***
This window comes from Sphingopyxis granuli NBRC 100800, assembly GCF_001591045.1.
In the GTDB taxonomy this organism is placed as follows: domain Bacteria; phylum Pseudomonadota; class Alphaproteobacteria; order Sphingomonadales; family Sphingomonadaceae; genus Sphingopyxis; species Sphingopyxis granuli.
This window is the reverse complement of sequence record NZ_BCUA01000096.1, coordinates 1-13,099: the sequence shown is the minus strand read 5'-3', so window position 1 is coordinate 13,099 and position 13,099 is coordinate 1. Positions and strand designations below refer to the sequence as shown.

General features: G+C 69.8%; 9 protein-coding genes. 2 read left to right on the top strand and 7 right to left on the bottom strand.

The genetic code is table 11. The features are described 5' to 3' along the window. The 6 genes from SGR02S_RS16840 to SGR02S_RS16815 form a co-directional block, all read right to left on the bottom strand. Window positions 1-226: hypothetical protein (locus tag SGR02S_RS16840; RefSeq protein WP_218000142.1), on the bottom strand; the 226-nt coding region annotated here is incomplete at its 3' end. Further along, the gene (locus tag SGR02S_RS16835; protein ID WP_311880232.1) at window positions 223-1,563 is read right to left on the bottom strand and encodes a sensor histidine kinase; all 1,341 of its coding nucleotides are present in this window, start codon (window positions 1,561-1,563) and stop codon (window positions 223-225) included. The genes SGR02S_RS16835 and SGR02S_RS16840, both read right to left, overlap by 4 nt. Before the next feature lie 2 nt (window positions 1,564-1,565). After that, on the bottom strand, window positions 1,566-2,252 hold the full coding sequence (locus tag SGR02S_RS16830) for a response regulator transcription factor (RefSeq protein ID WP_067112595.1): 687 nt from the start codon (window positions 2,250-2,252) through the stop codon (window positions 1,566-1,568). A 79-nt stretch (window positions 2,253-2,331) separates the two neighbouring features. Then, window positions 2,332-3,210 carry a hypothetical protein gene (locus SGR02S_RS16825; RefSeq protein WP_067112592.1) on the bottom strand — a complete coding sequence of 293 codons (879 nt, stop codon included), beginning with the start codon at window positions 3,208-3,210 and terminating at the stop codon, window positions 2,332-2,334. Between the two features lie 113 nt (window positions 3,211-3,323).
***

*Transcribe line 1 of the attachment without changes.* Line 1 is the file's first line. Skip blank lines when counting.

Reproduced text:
This window comes from Sphingopyxis granuli NBRC 100800, assembly GCF_001591045.1.